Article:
Lviv Welcomes Fifth International Short Film Festival Wiz-Art 2012
Lviv, August 2, 2012. The last weekend of July was dedicated to the importance of independent and indie film production across the world. The Annual Lviv International Festival of Short Film Wiz-Art created a collaborative program inviting international film lovers and film producers to share their joy and love for film in a multi-day festival.
Celebrating its fifth year in the running, the program of the festival consisted of competition and non-competition screenings, as well as producer/author presentations and retrospectives. International jury, made up of three representatives from the cinema industry and culture, selected winners in the following categories of fiction, animation, and experimental film. The WIZ-ART Festival showed the newest tendencies in the art of cinema, as well as promoted the importance of independent film production in the race toward creative expression.
In preparation for the festival, the Wiz-Art NGO received a massive collection of 668 film submissions from 49 countries. Through the process of meticulous screening, 97 films from 39 countries have been selected. Also, guests from Canada, Hungary, Iceland, Ireland, Ukraine, and other countries attended the event to present their featured films and discuss the “how-to” behind the scenes. “It took us five years to organize this festival. For some reason people still like to sit in a room and watch a screen where a light projects pictures. Quality of film gives you emotion, impression and allows you to travel everywhere without moving anywhere. You just use your brain, and that was the object of Wiz-Art illustrating the importance of film in present day,” said Olia Reiter, director of the festival.
For countries like Ukraine, any form of digital media or digital expression is a more up-and-coming professional medium. Ukraine’s history, before its Independence, played a huge role in the lack of media coverage, the lack of film production, and most importantly the lack of creative expression. Today, Ukraine is moving towards a more film involved society, and gives other developing countries a run for their money in this particular area. “We already have partially formed a new generation of young directors who not only have grown in independent Ukraine but also in the context of movie production. The old cinema has died and there was nothing afterward, and now we have new filmmakers who are competitive because they have no borders. They travel a lot and communicate through Internet and Skype and they’re not as confined as the filmmakers were before,” explained Larysa Artiukhina, movie director.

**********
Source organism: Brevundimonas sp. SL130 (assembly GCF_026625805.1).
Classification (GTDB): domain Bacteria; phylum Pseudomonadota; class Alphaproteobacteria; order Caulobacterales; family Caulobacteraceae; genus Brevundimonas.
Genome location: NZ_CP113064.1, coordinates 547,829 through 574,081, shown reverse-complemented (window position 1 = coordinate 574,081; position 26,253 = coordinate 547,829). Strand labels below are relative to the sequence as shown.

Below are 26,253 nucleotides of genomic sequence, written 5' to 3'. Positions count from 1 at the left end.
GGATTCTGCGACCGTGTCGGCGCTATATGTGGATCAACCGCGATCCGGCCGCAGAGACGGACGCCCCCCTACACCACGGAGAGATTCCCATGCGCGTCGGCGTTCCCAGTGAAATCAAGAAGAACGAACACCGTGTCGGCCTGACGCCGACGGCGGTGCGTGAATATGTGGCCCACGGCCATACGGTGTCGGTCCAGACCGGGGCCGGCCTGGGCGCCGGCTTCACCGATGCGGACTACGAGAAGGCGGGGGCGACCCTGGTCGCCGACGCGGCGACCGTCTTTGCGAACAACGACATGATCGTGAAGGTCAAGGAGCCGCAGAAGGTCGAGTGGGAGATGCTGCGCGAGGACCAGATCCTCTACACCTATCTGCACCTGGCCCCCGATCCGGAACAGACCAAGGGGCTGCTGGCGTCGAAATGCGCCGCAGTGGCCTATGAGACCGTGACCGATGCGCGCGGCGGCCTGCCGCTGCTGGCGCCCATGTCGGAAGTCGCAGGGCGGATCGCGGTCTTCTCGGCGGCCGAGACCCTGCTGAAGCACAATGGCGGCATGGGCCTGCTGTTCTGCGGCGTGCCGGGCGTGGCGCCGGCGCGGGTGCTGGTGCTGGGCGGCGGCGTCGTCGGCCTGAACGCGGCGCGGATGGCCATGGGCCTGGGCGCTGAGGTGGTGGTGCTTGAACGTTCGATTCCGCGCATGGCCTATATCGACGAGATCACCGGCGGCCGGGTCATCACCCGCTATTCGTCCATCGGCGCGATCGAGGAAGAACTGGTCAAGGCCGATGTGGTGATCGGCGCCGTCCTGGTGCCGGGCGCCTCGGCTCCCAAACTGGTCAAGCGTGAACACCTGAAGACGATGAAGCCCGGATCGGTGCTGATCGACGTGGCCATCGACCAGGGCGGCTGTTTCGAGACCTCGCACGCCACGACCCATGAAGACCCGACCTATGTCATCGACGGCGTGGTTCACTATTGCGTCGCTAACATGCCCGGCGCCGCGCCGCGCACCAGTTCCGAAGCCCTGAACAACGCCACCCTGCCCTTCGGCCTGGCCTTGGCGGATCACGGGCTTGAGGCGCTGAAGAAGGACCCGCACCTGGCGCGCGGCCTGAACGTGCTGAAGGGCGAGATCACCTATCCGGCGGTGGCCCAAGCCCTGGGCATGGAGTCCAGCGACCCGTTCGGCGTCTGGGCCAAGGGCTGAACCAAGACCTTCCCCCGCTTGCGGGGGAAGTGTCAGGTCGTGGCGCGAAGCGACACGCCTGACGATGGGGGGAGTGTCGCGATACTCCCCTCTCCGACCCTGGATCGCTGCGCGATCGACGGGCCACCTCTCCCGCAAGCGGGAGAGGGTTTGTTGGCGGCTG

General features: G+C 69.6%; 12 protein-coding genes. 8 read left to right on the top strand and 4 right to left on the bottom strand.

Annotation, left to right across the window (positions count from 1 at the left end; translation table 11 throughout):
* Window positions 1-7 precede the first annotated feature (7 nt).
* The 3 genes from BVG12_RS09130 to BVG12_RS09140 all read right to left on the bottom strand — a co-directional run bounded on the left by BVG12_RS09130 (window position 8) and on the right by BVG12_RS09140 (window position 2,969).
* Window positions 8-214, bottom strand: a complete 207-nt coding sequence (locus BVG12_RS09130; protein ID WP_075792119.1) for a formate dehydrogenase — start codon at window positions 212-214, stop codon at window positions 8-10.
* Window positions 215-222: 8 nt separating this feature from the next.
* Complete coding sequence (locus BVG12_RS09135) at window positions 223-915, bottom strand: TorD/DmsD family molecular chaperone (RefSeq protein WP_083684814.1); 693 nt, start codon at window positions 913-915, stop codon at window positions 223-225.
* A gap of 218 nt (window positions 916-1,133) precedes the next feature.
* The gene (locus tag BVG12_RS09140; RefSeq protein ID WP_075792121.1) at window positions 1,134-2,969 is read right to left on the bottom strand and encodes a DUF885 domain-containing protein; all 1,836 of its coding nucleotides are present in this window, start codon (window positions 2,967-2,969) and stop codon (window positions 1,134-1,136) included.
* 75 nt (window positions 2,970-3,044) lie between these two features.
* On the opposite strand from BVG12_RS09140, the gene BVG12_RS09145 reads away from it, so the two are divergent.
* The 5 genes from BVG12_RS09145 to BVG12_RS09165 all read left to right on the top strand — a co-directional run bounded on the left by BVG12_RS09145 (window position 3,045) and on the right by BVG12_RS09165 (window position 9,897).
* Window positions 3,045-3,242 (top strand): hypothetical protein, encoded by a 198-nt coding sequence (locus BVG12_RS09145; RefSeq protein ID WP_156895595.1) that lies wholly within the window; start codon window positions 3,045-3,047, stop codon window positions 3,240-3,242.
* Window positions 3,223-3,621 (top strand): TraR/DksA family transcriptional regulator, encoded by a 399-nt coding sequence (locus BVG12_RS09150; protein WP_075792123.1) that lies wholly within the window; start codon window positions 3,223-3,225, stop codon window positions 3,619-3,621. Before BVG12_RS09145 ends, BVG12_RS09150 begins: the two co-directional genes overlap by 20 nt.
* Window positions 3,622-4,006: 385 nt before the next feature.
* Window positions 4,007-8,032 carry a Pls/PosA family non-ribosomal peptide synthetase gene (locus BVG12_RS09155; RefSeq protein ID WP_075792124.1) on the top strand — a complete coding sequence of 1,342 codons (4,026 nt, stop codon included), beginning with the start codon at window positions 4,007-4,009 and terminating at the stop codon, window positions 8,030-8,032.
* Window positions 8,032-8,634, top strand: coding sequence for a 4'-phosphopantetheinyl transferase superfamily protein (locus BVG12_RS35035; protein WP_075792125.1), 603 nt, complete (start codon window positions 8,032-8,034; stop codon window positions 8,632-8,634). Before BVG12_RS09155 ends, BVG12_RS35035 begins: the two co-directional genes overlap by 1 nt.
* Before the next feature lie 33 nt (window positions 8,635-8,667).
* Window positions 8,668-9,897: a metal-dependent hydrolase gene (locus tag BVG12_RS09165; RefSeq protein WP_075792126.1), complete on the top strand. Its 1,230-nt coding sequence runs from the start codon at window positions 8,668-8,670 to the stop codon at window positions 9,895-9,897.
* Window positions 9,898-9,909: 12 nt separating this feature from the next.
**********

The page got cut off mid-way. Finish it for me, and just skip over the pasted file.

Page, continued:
Alas, most independent films are produced on a low budget which creates a sort of thematic role in the production of indie films, resulting in the unmistakable recognition of what makes it indie and/or independent. Nonetheless, as independent films will never cease to exist, and with movie production becoming the new major digital medium around the world, Ukrainians are anxiously anticipating for their time to shine in the limelight of major film production, said numerous movie industry representatives in attendance of the Festival . “I think that movie production in Ukraine will start to pick up along with the emergence of creative groups of people, because it’s necessary to find one’s own people in such an industry. Then step-by-step coalitions like directors and cameramen will emerge, they will be creating more movies, and Ukraine will have her own movie production,” concluded Andriy Zlanich, script writer.